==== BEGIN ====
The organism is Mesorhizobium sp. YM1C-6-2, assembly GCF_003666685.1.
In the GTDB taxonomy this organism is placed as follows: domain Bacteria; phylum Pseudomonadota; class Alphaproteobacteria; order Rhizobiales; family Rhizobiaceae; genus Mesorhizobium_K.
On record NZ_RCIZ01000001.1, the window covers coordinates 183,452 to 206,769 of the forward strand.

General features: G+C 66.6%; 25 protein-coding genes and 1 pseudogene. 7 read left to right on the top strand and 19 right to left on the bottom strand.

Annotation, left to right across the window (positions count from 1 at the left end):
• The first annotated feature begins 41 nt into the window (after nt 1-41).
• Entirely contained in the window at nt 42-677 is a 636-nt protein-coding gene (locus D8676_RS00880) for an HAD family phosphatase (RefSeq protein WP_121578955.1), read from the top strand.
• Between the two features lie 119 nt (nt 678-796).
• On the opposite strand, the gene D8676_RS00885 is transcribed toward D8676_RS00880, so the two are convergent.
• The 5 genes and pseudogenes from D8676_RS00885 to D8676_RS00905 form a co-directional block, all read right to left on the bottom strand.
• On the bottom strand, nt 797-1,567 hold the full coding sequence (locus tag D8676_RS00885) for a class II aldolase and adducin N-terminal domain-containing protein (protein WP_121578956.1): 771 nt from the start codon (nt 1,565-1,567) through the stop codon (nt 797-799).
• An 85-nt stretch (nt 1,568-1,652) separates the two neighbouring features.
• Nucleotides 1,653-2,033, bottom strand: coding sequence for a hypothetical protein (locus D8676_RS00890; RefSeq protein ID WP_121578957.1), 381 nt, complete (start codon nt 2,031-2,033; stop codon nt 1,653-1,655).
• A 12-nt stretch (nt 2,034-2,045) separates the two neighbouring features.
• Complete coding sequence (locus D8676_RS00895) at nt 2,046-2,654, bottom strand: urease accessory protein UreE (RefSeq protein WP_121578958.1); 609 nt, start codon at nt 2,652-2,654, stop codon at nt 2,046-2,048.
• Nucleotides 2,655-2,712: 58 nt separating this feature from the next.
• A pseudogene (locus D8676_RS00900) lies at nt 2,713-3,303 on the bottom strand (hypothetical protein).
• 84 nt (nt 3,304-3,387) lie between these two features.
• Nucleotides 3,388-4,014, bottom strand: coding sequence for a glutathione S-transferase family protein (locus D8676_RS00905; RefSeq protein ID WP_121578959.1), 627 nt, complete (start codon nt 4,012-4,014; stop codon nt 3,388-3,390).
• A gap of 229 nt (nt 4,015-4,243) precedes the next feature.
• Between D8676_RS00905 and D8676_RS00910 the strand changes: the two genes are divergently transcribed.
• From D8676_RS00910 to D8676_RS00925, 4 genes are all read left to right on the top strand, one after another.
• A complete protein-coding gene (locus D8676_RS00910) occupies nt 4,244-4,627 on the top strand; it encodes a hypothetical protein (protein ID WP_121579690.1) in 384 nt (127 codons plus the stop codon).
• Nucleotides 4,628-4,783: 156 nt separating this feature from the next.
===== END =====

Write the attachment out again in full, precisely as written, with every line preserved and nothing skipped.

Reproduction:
The organism is Mesorhizobium sp. YM1C-6-2, assembly GCF_003666685.1.
In the GTDB taxonomy this organism is placed as follows: domain Bacteria; phylum Pseudomonadota; class Alphaproteobacteria; order Rhizobiales; family Rhizobiaceae; genus Mesorhizobium_K.
On record NZ_RCIZ01000001.1, the window covers coordinates 183,452 to 206,769 of the forward strand.

General features: G+C 66.6%; 25 protein-coding genes and 1 pseudogene. 7 read left to right on the top strand and 19 right to left on the bottom strand.

Annotation, left to right across the window (positions count from 1 at the left end):
• The first annotated feature begins 41 nt into the window (after nt 1-41).
• Entirely contained in the window at nt 42-677 is a 636-nt protein-coding gene (locus D8676_RS00880) for an HAD family phosphatase (RefSeq protein WP_121578955.1), read from the top strand.
• Between the two features lie 119 nt (nt 678-796).
• On the opposite strand, the gene D8676_RS00885 is transcribed toward D8676_RS00880, so the two are convergent.
• The 5 genes and pseudogenes from D8676_RS00885 to D8676_RS00905 form a co-directional block, all read right to left on the bottom strand.
• On the bottom strand, nt 797-1,567 hold the full coding sequence (locus tag D8676_RS00885) for a class II aldolase and adducin N-terminal domain-containing protein (protein WP_121578956.1): 771 nt from the start codon (nt 1,565-1,567) through the stop codon (nt 797-799).
• An 85-nt stretch (nt 1,568-1,652) separates the two neighbouring features.
• Nucleotides 1,653-2,033, bottom strand: coding sequence for a hypothetical protein (locus D8676_RS00890; RefSeq protein ID WP_121578957.1), 381 nt, complete (start codon nt 2,031-2,033; stop codon nt 1,653-1,655).
• A 12-nt stretch (nt 2,034-2,045) separates the two neighbouring features.
• Complete coding sequence (locus D8676_RS00895) at nt 2,046-2,654, bottom strand: urease accessory protein UreE (RefSeq protein WP_121578958.1); 609 nt, start codon at nt 2,652-2,654, stop codon at nt 2,046-2,048.
• Nucleotides 2,655-2,712: 58 nt separating this feature from the next.
• A pseudogene (locus D8676_RS00900) lies at nt 2,713-3,303 on the bottom strand (hypothetical protein).
• 84 nt (nt 3,304-3,387) lie between these two features.
• Nucleotides 3,388-4,014, bottom strand: coding sequence for a glutathione S-transferase family protein (locus D8676_RS00905; RefSeq protein ID WP_121578959.1), 627 nt, complete (start codon nt 4,012-4,014; stop codon nt 3,388-3,390).
• A gap of 229 nt (nt 4,015-4,243) precedes the next feature.
• Between D8676_RS00905 and D8676_RS00910 the strand changes: the two genes are divergently transcribed.
• From D8676_RS00910 to D8676_RS00925, 4 genes are all read left to right on the top strand, one after another.
• A complete protein-coding gene (locus D8676_RS00910) occupies nt 4,244-4,627 on the top strand; it encodes a hypothetical protein (protein ID WP_121579690.1) in 384 nt (127 codons plus the stop codon).
• Nucleotides 4,628-4,783: 156 nt separating this feature from the next.